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A Deadly Mother's Day Secret

(40) Comments | Posted May 6, 2011 | 8:47 AM

This is not your typical Mother's Day message.

We email, text and call each other from our Blackberry and iPhone regularly. We would have been Facebook friends if we had our own Facebook pages. And surely we would tweet each other if we became twitterers. But underlying all these dizzying...

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Congo's Conflict Minerals: The Next Blood Diamonds

(65) Comments | Posted April 27, 2011 | 7:30 AM

We recently traveled together to Congo, where the deadliest war in the world is occurring. During the trip, Ryan made this video, "Raise Hope for Congo."

Ryan Gosling: "Raise Hope for Congo" from Enough Project on Vimeo.

(Special thanks to musician James Blake for the use of his track, "Lindisfarne I.")

It's a war which most people know nothing about, despite the fact that we're all directly connected to it. Armed groups are fighting over the lucrative minerals that power our cell phones and laptops, leaving a trail of human destruction that has no equal globally since World War II.

We spent most of our time in Congo talking with survivors of this silent war. We wanted to know what they experienced, and what messages they might have for those of us who have come to rely on cell phones and laptops that inadvertently connect us to Congo.

Marie is a rape survivor twice over. She has overcome her suffering to found a women's organization that helps others who have survived sexual crimes. We asked her what message she would have for electronics companies. "Please stop this bloody business," she pleaded. "You are fueling conflict. Families are being torn apart. Women are being raped. Communities are being destroyed so armed groups can profit from mines. Companies should stop supporting this and do ethical business."

The conflict in Congo has left millions homeless, fleeing from their villages after they have been burnt to the ground or looted by armed groups. In a camp for internally displaced people, we met Mapendo, a young woman who survived an attack on her village in which members of an armed militia went door to door raping women and killing men. In reply to our questions, she said starkly, "There is no difference between the phone companies and the people doing the killing here in Congo."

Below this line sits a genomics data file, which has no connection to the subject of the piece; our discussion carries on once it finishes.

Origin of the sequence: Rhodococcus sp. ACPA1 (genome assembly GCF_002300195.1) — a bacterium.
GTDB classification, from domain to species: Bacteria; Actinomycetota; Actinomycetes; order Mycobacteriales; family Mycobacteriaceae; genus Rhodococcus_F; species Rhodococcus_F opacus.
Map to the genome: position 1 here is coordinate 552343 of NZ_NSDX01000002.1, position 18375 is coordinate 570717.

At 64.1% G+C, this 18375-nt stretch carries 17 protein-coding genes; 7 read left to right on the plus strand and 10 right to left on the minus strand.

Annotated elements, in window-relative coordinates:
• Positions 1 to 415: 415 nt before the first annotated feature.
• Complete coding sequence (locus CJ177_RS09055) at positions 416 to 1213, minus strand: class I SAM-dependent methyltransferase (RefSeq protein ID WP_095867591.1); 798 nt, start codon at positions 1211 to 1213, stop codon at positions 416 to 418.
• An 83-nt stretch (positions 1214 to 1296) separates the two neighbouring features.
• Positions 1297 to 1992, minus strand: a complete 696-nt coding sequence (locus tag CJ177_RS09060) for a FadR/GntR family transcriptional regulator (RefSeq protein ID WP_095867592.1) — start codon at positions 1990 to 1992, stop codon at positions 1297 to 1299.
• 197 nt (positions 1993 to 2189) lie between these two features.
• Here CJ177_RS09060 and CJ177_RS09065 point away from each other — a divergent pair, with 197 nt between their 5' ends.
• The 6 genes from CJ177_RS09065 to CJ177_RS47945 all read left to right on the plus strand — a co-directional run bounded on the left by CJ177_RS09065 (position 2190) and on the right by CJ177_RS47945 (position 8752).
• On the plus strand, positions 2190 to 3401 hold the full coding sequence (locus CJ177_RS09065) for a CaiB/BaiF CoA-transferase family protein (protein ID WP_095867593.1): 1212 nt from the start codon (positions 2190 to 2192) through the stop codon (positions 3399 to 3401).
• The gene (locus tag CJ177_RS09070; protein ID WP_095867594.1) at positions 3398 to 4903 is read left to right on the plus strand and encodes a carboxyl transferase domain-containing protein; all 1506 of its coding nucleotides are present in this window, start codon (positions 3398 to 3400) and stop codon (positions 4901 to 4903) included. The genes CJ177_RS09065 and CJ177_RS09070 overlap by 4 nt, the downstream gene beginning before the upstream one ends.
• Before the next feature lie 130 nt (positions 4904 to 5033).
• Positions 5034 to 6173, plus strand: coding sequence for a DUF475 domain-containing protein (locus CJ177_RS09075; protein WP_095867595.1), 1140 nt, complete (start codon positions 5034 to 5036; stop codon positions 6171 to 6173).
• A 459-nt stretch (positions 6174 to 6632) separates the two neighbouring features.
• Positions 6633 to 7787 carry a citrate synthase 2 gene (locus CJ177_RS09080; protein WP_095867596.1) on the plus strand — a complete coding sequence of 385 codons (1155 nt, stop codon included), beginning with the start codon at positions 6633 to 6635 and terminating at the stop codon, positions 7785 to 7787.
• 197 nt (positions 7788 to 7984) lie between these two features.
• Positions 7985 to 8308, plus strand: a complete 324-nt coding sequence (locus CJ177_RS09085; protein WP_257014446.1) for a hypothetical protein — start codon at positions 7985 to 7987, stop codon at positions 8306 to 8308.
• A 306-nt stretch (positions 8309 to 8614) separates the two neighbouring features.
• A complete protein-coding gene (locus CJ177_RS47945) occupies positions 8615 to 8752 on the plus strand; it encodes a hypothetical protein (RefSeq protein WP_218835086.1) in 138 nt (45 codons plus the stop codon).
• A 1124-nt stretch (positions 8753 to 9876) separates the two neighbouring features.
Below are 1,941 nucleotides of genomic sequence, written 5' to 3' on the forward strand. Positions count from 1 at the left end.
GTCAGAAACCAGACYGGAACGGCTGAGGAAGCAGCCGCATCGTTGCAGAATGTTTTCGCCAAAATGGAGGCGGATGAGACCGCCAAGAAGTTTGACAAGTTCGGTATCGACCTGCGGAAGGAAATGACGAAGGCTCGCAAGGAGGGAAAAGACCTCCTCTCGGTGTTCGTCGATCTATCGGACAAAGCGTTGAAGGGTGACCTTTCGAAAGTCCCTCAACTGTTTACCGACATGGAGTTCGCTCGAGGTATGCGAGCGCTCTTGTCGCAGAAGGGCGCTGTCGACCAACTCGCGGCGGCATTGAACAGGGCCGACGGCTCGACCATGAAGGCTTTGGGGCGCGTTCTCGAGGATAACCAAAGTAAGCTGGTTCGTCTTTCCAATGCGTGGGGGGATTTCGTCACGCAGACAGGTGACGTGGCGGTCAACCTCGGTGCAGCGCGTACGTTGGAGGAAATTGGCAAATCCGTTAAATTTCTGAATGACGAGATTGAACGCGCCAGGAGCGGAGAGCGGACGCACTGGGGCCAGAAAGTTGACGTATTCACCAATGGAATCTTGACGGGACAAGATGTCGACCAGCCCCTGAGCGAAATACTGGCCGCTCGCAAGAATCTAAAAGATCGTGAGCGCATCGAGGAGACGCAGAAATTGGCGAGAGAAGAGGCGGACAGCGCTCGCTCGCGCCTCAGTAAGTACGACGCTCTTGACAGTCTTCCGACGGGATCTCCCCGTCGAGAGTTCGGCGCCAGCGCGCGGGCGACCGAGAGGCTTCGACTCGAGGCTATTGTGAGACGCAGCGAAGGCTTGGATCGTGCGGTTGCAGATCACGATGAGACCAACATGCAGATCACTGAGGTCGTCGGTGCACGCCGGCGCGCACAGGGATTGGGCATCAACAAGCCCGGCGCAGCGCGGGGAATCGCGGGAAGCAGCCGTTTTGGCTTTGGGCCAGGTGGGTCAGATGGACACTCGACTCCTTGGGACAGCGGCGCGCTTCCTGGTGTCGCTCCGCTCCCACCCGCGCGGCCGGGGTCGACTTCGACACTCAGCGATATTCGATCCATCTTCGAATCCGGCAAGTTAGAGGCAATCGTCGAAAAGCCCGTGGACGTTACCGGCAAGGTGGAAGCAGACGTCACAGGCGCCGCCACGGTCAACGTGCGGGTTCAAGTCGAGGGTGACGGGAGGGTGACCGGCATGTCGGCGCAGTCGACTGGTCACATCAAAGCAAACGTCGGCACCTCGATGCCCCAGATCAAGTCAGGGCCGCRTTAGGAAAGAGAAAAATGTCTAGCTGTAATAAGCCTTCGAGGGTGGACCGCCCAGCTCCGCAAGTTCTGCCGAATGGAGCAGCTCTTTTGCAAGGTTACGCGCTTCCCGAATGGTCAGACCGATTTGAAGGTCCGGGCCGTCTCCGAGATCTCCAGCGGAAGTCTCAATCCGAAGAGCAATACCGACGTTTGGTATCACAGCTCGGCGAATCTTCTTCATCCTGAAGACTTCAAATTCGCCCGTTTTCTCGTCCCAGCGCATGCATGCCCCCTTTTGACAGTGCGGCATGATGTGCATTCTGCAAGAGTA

The president of one refugee camp told us, "The problem in Congo is greed. They should prosecute the greedy people, wherever they come from, who benefit from illegal minerals." A young man living in the camp named Innocent who had been driven from his home by an armed group taking over a nearby mine concluded, "The people that are doing this to me are the people who are making the phones that use these minerals."

Esther, another displaced camp resident, challenged us in a unique way: "I want the users of these minerals to come live in these camps with us so they can understand what we are going through." Finally, a 14 year old girl whom we befriended spoke with a level of clarity well beyond her years when she told us, "Anyone who buys a cell phone should question their conscience and insist on fair trade."

The truth of what we heard from survivors is rooted in simple economics. Profits made from this illicit minerals trade arise from market demand for such minerals. If consumers demand conflict-free products, then companies will eventually meet that demand, in turn cratering the market for minerals mined through violence.

Luckily, instead of just feeling guilty or even boycotting consumer electronics, there are things you can do, positive steps that will have an impact on this deadly trade in conflict minerals.